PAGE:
When I was at school it was in the day of chalk, and spirit duplicators with the occasional photocopied page. At college, sure the photocopies increased, but visual aids were more often than not a textbook page or diagram printed onto a transparency slide for the overhead projector. When working on assignments the key information for your work was most likely to be found in that book…you may know the one…there’s 4 copies, no one’s looked at them for months but every year when that assignment question comes round they’re suddenly all borrowed out from the library.
The library was the font of all knowledge during college and when I graduated my learning was work related and via colleagues or at night class; which was still textbooks, photocopies and overhead projectors – you wanted to learn something you bought a book. Then I got internet access at home…
These days, the majority of my learning is via colleagues and the internet, if I want to learn about or check something, an on-line search is the first port of call. I’m seeing younger family members use the internet for school, last week we were searching on-line for information about meteors to present back to the class. In fact, a recent infographic from SEO.com flagged that over 90% of students will go online to search rather than use the library, 83% go online because the library is closed (the internet can cater for those unsociable all nighters typing/writing up assignments).
Of course students will need to learn how to verify the information gained and most folks would have guessed that Wikipedia would be the most used resource. That may be why 1 out of 3 academic leaders consider the internet inferior to face to face instruction! While I don’t believe it can beat a good educator in a face to face lesson, it can be an excellent tool for many tasks – the logistics of administration, engagement in class with a challenge or interaction during an assignment. Take a look… I’ve embedded SEO.com’s infographic at the end of the post so you can see some of the numbers and how the internet is used by different colleges and universities.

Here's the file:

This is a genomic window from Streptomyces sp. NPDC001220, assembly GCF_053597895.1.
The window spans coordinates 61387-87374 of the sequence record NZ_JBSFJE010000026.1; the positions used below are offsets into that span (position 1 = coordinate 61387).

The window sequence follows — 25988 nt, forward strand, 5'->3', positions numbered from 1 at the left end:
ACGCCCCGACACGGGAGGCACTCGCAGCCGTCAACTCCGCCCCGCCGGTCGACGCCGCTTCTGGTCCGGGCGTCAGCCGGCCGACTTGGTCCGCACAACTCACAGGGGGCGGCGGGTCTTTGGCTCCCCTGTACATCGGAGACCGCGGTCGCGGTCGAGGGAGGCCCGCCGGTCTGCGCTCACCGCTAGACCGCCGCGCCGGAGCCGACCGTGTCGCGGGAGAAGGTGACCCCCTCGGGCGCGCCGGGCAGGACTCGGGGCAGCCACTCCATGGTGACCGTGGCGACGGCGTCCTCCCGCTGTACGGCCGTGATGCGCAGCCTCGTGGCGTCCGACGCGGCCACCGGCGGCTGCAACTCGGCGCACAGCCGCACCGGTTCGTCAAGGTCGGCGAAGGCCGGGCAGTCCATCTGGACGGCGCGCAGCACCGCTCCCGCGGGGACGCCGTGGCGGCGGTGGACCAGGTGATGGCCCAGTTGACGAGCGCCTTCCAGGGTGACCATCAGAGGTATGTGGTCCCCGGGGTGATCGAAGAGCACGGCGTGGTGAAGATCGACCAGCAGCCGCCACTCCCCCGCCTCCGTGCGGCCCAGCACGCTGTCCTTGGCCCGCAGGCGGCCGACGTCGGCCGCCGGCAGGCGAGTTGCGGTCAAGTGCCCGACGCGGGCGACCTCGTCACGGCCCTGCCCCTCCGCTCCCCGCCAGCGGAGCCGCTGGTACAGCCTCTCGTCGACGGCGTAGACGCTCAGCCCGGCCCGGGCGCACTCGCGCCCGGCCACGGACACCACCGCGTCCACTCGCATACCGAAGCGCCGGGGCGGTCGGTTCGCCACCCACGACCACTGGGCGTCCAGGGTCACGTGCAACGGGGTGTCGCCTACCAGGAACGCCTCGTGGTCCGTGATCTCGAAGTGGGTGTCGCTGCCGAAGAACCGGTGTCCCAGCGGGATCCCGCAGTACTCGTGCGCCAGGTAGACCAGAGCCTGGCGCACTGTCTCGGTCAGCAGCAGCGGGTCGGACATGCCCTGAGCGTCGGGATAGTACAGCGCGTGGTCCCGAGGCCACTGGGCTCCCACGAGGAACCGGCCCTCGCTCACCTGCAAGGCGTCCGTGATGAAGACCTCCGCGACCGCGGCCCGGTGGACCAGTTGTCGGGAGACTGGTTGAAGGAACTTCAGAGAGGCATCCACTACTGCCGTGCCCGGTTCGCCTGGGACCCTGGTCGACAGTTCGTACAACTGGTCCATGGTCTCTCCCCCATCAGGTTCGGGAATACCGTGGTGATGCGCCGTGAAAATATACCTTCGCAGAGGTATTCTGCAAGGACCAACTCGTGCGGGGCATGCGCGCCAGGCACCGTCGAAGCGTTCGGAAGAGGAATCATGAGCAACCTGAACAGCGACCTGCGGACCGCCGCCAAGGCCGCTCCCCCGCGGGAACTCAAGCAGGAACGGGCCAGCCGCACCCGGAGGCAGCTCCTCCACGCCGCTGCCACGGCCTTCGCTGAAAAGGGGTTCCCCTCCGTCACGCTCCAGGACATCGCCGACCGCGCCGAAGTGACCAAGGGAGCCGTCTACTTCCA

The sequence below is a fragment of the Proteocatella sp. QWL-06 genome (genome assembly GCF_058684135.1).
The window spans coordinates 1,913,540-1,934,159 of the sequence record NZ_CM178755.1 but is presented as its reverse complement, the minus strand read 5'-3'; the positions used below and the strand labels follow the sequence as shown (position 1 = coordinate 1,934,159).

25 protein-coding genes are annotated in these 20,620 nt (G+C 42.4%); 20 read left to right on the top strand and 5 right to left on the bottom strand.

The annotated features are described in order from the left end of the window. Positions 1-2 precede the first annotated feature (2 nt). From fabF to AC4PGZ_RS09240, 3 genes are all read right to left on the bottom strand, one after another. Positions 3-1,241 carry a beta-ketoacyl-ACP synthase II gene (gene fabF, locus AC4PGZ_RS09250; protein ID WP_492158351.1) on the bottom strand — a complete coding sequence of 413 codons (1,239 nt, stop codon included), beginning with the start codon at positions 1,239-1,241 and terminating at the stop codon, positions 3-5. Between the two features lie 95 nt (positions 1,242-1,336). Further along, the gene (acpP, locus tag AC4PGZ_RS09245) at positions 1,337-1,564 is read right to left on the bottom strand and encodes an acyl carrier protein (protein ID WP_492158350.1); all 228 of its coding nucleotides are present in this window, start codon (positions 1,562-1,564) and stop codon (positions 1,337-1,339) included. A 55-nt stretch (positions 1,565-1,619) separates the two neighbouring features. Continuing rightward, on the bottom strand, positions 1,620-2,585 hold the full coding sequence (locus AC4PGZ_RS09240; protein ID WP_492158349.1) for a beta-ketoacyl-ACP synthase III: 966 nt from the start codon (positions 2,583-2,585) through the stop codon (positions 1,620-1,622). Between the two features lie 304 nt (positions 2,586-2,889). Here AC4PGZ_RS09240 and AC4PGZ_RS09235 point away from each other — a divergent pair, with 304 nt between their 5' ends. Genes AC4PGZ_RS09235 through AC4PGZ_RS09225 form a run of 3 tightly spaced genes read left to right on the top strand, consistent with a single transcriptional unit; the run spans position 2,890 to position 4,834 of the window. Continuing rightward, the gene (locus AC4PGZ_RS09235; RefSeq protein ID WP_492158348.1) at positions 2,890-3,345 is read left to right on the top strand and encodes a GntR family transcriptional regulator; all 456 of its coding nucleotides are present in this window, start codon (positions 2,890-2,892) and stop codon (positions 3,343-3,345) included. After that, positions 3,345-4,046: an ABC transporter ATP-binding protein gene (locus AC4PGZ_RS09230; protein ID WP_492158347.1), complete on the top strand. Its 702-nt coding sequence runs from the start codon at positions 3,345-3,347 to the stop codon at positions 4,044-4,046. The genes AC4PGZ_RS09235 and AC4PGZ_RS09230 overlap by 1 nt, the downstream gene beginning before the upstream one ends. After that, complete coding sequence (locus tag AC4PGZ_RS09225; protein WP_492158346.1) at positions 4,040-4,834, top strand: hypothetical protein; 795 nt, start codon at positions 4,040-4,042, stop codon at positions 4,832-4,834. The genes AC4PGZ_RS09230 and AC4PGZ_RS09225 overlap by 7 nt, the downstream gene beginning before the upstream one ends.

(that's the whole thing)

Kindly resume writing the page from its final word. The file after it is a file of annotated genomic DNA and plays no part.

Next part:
The internet has changed education and I think it has changed for the better and will continue to grow in use. Some 8 out of 10 faculty report using video for class, you can see an excellent example in this TedTalk about using multimedia in math class. In a Nov blog post, TED advised that 2012 will see the launch of a new initiative called TED-Ed for students and educators; a library of videos organised in categories and playlists to provide an “immersive insight into a learning concept”.
More than six million students are taking an on-line course – I don’t see myself going back to night class in 2012, but I will be taking an online course or two. How about you, do you use the internet for your studies? Or are you a full time educator either teaching about or using the internet as part of your lessons?
Thanks to Killer Infographics for the idea for the article – Killer Infographics creates
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